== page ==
By Lorraine Lathen, M.A.
It’s a societal truth: not everyone is born with a silver spoon in his or her mouth. And, in Milwaukee, there are far too many pockets of extreme poverty where quality of life issues impact health. Health disparities exist in our community far too often, and it’s going to take a cohesive effort on the part of concerned citizens to foster change.
Disparities in premature births, infant mortality, smoking rates, and access to medical and dental care and healthy food are just a few community problems that plague our community. Although the observance of National Minority Health Month concludes in a few days, the issue of healthcare inequity looms heavily over our community beckoning us to remain diligent in addressing these disparities. Why should you care? Because everyone deserves to live in a healthy environment and have access to quality healthcare. And, because directly or indirectly, it concerns everyone.
When groups of individuals, particularly minority and impoverished communities, are plagued with problems such as premature births, infant mortality, tobacco addiction, food deserts, and barriers to health care and more, it affects the overall quality of life of our community and of future generations. When the situation becomes dire and indigent people finally access healthcare through emergency centers, ultimately everyone pays anyway. Why not develop a proactive, preventive system that works?
High premature births and infant mortality rates among Southeast Wisconsin’s African American population must be addressed, along with the underlying issues that cause these phenomena.
In a message from Commissioner of Health Bevan Baker in the 2010 City of Milwaukee Fetal Infant Mortality Review (FIMR) Report, Commissioner Baker noted “[improving] access to and quality of women’s healthcare, prenatal care and mental health care, [improving] screening and treatment for maternal infections and maternal chronic conditions, [helping] women and their families quit smoking and [explaining], [promoting] and [supporting] ‘safe sleep’ practices” as issues that need to be addressed to reduce infant mortality in Milwaukee. Baker was referring to socioeconomic determinates of health such as poverty, unemployment, high school graduation rates and disenfranchisement.
Smoking rates among minority populations also contribute to increased disease and death in communities, and tobacco advertisements are also a contributing factor.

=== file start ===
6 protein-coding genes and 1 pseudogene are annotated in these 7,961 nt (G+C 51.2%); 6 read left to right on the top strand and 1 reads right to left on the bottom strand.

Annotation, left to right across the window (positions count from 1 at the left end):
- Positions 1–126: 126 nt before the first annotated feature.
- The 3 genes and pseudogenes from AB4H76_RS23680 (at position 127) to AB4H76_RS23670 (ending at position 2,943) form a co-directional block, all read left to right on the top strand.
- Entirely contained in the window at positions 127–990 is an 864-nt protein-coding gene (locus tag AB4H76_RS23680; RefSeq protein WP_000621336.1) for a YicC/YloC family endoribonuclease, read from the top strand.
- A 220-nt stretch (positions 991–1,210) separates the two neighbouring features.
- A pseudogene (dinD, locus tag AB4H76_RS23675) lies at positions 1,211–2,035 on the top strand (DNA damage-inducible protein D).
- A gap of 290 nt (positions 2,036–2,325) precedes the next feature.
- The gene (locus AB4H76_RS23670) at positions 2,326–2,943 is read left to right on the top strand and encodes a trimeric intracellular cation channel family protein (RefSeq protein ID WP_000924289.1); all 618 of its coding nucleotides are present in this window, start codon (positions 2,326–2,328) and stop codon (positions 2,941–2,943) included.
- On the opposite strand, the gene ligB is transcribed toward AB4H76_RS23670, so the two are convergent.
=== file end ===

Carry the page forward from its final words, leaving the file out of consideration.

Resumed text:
Some organizations are proactively addressing the social and physical factors contributing to poor health outcomes among minorities. Will Allen’s Growing Power‘s vertical farm provides fresh, locally grown food to communities in need, and it empowers the community. Youth and adults go to Growing Power to learn about agriculture and healthy lifestyles. And, community organizations like Walnut Way Conservation Corp. are using urban-ecology- based initiatives such as creating and managing multiple community gardens, conducting profitable produce sales and providing education on gardening and nutrition. This resident-driven neighborhood organization meets in a restored, former drug house to provide neighbors with education, information and socialization. The Milwaukee Bicycle Collective is an all-volunteer, non-profit organization supporting community fitness by providing access to bicycle transportation for Milwaukee central city residents.
These are just a few examples of simple, innovative, community-based initiatives that are helping combat such healthcare concerns as diet and exercise, but more needs to be done. We must act now to identify ways to work collaboratively to develop other community-focused initiatives that will help residents have better health outcomes. Everyone deserves to live in a healthy environment, have access to quality healthcare and an opportunity to live a healthy lifestyle.
Lorraine Lathen is president of Jump at the Sun Consultants, LLC and project director for the Wisconsin African American Tobacco Prevention Network.